U.S. efforts to contain Iran and prevent it from attaining
nuclear weapons have been set back by the release of part of the
most recent National Intelligence Estimate (NIE) on Iran's nuclear
program. "Iran: Nuclear Intentions and Capabilities," the
unclassified summary of the key judgments of the NIE,
contained a stunning bombshell: the conclusion that Iran
halted its nuclear weapons program in 2003.
What prompted this reversal of intelligence analysis is not
known. The controversial report released on December 3, 2007,
contained only a summary of key judgments and excluded the evidence
on which the judgments were made. However, many experts on
intelligence, nuclear proliferation, and the Middle East have
charged that the NIE is critically flawed.
This paper distills many of the criticisms against the Iran NIE
and provides a list of articles for further reading on this
The NIE's key judgments on Iran's
nuclear weapons program are more categorical than even those of the
normally cautious International Atomic Energy Agency (IAEA).
The headline finding, included in the first half of the first
sentence of the NIE's "Key Judgments," proclaims that "We judge
with high confidence that in fall 2003, Tehran halted its nuclear
weapons program." The report reveals in a footnote that this
sweeping conclusion was reached in part by defining "nuclear
weapons program" to exclude "Iran's declared civil work related to
uranium conversion and enrichment," a definition that has been
denounced by prominent nuclear experts as "ludicrously
Even IAEA officials, who have long treated Iran with kid gloves
and accorded it the benefit of the doubt, have been critical of the
controversial NIE. One unnamed senior IAEA official quoted in
The New York Times carped: "To be frank, we are more
skeptical. We don't buy the American analysis 100 percent. We are
not that generous with Iran."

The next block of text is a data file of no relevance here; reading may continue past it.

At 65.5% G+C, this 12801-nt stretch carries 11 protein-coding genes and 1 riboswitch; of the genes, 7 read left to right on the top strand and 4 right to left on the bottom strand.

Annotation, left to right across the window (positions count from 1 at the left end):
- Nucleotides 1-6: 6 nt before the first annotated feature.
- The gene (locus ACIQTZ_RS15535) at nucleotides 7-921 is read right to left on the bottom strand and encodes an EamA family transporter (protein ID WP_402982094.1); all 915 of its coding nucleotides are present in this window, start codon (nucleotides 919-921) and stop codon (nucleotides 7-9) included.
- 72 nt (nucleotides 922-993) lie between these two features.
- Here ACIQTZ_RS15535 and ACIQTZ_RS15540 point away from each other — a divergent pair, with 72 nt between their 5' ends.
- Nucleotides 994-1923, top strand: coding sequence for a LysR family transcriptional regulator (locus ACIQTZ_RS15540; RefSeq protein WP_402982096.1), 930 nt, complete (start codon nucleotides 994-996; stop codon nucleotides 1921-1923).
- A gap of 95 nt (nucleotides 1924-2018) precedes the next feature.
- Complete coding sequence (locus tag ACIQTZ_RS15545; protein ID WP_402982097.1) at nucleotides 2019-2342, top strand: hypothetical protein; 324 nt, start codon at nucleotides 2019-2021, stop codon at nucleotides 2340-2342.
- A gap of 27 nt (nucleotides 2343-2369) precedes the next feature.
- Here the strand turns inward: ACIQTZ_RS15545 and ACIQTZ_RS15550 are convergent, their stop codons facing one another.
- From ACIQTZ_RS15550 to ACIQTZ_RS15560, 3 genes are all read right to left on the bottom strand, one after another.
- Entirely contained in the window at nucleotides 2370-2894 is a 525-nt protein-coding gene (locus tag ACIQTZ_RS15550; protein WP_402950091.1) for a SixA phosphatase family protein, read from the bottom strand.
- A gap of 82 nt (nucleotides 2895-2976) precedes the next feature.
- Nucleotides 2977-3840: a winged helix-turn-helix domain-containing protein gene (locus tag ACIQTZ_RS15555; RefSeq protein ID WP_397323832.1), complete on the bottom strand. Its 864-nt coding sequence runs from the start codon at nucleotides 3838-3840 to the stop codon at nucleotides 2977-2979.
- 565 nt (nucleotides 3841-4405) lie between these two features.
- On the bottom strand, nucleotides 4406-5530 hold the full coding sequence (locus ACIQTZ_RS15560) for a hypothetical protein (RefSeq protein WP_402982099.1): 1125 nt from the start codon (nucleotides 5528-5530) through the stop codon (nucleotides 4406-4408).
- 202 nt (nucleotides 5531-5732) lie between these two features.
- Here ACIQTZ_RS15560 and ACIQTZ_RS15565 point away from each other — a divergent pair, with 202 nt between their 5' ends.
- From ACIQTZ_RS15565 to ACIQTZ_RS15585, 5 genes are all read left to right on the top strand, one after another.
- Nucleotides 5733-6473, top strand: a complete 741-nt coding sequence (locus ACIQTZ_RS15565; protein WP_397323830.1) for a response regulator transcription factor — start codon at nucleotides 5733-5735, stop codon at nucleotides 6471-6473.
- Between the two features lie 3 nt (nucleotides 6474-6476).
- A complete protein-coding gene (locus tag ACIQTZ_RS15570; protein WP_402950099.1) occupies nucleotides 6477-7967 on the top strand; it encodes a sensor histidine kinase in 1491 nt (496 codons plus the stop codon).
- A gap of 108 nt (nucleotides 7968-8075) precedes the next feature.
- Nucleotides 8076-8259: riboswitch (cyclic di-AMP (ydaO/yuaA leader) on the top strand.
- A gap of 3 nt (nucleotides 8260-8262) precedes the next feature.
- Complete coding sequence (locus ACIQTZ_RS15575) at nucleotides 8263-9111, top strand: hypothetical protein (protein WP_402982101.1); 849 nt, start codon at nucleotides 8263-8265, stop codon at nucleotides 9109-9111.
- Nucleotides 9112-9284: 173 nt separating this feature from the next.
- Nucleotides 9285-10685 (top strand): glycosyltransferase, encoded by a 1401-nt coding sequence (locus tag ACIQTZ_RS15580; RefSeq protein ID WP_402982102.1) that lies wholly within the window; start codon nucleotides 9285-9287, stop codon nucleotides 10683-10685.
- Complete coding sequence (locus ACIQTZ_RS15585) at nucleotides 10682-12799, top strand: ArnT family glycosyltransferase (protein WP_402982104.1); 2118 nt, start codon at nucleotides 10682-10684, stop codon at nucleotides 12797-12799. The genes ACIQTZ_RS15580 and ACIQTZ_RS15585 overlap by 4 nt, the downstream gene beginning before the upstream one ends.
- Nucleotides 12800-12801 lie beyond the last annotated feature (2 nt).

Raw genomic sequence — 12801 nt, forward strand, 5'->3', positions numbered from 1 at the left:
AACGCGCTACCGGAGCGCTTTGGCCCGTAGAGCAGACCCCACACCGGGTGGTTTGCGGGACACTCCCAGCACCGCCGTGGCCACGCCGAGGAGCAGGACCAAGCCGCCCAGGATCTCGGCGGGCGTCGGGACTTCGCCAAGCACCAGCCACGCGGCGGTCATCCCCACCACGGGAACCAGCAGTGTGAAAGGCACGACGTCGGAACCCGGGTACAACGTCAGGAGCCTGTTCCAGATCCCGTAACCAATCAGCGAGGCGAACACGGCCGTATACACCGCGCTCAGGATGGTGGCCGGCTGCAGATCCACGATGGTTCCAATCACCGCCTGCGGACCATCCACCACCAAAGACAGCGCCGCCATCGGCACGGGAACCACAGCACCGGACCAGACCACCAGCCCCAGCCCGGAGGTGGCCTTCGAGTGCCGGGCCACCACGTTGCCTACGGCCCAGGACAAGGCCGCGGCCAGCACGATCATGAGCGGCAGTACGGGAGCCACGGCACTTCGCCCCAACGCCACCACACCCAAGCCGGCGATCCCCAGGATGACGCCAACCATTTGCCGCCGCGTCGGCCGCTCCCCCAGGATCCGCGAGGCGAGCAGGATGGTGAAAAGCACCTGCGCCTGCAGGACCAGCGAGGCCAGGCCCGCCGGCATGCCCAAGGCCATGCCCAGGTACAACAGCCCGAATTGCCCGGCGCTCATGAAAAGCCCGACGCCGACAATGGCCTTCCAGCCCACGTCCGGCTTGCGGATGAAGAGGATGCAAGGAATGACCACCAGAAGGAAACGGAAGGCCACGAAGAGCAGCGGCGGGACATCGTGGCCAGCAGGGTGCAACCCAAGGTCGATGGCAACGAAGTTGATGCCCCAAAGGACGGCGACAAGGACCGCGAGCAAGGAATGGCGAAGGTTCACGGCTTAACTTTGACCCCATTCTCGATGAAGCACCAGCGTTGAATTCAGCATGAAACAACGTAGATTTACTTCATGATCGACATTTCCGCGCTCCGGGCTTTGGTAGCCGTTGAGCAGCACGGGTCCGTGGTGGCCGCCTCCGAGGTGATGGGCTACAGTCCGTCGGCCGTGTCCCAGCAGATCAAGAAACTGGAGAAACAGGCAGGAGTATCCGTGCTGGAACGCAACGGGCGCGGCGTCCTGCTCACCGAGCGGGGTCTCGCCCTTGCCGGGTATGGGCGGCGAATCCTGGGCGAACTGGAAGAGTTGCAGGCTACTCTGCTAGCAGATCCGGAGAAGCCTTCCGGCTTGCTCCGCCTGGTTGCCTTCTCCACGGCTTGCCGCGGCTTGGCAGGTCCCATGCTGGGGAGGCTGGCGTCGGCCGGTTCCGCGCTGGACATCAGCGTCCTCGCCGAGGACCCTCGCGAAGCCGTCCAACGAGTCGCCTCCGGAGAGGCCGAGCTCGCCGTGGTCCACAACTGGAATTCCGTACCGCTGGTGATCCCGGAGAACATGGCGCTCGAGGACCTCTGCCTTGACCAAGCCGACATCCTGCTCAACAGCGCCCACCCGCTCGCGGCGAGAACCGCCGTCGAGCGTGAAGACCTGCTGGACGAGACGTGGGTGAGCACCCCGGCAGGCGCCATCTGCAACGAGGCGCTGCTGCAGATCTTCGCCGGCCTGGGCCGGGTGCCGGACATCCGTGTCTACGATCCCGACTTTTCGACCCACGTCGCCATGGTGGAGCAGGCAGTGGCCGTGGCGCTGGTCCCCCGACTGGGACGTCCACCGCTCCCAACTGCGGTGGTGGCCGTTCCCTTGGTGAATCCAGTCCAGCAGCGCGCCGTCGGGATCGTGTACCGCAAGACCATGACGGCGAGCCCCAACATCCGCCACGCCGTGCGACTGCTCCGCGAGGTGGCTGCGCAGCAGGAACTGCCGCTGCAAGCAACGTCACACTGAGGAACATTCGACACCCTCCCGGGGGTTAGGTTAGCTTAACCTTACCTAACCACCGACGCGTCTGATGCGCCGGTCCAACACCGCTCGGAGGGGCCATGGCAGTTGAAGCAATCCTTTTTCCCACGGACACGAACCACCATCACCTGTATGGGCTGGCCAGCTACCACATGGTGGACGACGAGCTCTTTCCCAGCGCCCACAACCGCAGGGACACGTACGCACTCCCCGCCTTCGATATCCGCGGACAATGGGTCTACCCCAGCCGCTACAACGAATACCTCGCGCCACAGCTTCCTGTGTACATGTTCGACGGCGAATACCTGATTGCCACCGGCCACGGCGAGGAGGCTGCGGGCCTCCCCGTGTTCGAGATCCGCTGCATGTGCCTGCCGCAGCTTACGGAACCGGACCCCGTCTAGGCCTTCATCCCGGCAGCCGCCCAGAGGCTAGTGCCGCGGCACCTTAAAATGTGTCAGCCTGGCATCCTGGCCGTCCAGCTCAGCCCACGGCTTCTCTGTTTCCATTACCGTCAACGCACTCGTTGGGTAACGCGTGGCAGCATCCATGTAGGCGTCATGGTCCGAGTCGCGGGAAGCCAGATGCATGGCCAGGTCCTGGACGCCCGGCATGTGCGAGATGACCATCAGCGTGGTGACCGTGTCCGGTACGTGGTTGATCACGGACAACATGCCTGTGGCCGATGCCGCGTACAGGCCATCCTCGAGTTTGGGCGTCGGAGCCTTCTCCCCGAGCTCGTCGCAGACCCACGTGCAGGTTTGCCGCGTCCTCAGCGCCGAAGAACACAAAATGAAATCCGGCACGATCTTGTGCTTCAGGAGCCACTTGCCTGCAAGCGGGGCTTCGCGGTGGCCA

It is troubling that the IAEA, an agency that greatly
underestimated the Iraqi nuclear weapons program before the 1991
Gulf War and missed much of the Iranian nuclear weapons program
before 2002 revelations by an Iranian opposition group put it in
the spotlight, would question the "generous" analysis of the
NIE. Former Secretary of State Henry Kissinger, who has been highly
critical of the NIE, complained: "By stating a conclusion in such
categorical terms--considered excessive even by the International
Atomic Energy Agency--the Key Judgments blur the line between
estimates and conjecture." Ambassador John Bolton, who
acquired extensive knowledge of Iran's nuclear program as the
State Department's Under Secretary for Arms Control and
International Security, lamented: "When the IAEA is tougher than
our analysts, you can bet the farm that someone is pursuing a
The NIE engages in policy formulation
rather than adhering strictly to intelligence analysis.
The NIE suggests that vaguely defined "threats of intensified
international scrutiny and pressures" combined with diplomatic
incentives might induce Iran to halt its nuclear weapons
Our assessment that Iran halted the program in 2003 primarily in
response to international pressure indicates [that] Tehran's
decisions are guided by a cost-benefit approach rather than a